Saturn is in conjunction with the Sun on Dec 10 and so will not be observable for the first half of the period. Following conjunction it becomes a morning object although it is unlikely to be seen from the UK until later in January, though it is a better prospect from further south. By the end of January the ringed planet rises just before 05:00, nearly three hours ahead of the Sun.

Uranus at magnitude +5.8 is still resident in Pisces and transits due south at 20:30 in early December. By the end of January it will be lost to view before midnight.

Neptune lies to the west of Uranus in Aquarius, transiting considerably earlier at 18:00 at the start of the period and setting by 19:30 at the close. On Jan 1 the planet lies just 20 arcseconds southwest of Mars whilst on January 13 it passes a similar distance southeast of Venus. This should assist in the identification of the ice giant whose magnitude is +7.9.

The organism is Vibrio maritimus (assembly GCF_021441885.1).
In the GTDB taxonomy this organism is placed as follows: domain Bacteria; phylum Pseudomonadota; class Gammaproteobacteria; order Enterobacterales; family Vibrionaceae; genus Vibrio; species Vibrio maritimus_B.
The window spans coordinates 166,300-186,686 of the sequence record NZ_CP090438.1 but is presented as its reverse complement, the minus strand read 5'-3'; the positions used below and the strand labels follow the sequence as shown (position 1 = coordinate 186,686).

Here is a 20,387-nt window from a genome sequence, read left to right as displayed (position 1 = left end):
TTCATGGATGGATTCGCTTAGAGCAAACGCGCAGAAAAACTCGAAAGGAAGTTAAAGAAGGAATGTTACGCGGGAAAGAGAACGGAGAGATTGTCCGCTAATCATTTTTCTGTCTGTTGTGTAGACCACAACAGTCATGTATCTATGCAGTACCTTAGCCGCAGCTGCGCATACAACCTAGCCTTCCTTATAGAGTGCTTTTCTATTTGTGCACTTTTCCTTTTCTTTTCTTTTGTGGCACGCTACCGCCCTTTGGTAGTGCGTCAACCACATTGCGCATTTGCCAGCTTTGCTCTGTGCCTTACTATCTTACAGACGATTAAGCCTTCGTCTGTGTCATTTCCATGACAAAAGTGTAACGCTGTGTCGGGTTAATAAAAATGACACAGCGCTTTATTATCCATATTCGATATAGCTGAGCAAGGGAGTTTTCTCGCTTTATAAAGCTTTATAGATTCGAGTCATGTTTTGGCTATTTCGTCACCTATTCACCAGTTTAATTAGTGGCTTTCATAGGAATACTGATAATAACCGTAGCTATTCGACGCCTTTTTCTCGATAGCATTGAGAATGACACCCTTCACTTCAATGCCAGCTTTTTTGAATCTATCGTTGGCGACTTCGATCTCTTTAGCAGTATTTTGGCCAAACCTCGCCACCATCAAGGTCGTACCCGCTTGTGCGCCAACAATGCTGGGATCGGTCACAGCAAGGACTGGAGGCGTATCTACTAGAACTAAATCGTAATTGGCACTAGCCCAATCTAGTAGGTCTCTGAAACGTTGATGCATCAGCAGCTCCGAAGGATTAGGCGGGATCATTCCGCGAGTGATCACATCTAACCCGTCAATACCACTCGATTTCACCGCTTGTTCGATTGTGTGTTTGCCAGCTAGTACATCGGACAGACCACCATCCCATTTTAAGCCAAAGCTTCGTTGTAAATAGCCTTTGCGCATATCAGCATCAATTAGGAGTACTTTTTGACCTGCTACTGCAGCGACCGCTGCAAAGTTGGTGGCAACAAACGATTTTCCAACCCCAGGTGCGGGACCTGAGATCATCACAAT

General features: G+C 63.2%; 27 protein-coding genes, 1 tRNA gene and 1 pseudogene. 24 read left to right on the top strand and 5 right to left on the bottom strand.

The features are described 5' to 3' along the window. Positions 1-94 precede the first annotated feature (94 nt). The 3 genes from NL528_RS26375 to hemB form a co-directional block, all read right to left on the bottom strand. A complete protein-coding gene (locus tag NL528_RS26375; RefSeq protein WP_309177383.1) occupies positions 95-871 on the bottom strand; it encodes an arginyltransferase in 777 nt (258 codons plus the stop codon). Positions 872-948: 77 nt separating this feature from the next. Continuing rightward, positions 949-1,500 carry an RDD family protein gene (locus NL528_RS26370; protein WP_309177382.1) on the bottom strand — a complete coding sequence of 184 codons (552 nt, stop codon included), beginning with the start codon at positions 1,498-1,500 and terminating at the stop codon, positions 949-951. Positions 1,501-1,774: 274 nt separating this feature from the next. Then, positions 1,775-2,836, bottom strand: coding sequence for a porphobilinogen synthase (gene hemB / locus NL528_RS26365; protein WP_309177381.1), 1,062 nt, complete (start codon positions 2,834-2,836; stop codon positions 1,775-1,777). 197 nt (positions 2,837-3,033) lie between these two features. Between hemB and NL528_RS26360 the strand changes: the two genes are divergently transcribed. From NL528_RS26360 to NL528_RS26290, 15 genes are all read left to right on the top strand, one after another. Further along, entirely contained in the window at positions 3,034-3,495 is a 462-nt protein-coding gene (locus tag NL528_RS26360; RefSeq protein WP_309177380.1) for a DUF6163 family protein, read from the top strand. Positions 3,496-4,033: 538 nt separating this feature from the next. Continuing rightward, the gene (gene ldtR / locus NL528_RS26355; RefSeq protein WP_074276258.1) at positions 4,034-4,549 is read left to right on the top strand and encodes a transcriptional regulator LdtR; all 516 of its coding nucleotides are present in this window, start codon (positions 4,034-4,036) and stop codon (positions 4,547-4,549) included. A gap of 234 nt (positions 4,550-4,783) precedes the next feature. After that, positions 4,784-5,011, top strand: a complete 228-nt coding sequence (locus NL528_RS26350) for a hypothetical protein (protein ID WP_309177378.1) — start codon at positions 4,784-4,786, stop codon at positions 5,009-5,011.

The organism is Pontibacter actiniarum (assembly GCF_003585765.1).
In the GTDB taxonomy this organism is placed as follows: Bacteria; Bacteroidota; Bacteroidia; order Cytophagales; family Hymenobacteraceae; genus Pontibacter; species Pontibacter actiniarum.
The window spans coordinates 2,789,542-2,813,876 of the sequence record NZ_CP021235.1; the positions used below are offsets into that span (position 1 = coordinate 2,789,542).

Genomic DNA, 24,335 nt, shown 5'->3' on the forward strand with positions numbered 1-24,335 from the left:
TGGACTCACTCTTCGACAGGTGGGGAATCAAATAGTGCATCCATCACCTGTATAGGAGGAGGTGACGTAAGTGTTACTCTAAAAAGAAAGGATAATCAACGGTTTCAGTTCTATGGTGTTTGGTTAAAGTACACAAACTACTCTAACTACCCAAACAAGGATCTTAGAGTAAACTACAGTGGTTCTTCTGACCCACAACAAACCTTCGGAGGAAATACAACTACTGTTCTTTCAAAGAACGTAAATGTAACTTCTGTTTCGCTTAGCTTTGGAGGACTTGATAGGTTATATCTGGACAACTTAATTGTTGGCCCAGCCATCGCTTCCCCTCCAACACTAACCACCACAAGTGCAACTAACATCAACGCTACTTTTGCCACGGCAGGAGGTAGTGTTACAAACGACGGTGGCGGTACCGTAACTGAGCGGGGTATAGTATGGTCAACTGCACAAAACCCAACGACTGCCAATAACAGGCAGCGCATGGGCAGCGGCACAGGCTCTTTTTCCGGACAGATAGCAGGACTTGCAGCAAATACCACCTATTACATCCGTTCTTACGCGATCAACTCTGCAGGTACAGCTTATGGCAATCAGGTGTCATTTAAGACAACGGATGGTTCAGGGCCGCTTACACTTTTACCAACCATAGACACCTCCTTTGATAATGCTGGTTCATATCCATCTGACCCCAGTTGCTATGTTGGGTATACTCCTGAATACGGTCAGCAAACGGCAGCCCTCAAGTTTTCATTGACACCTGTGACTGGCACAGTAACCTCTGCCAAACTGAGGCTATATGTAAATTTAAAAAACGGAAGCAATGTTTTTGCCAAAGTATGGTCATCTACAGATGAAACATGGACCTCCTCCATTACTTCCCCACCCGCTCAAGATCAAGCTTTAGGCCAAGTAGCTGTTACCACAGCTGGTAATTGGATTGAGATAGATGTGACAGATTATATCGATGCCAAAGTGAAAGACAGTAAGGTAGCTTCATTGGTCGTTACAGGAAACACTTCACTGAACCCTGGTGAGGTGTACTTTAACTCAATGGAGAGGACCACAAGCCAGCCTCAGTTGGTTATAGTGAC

Pluto is currently in Sagittarius setting soon after the Sun, as it heads towards conjunction in early January.

(1) Ceres spends all of December in Cetus, a little to the south of Uranus, before crossing into neighbouring Pisces in early January.


The Geminids are active from December 8 to 17 with maximum occurring on Dec 13 at 20:00. Unfortunately on that night a full Moon is located nearby in Taurus, meaning that only the brightest events will be visible.

The normal limits of the Ursids are from Dec 17 to 25, reaching maximum during the night of Dec 22/23 when the Moon will not rise until 02:00. Rates of around 10 meteors per hour are expected, although this is a shower that would benefit from more observations.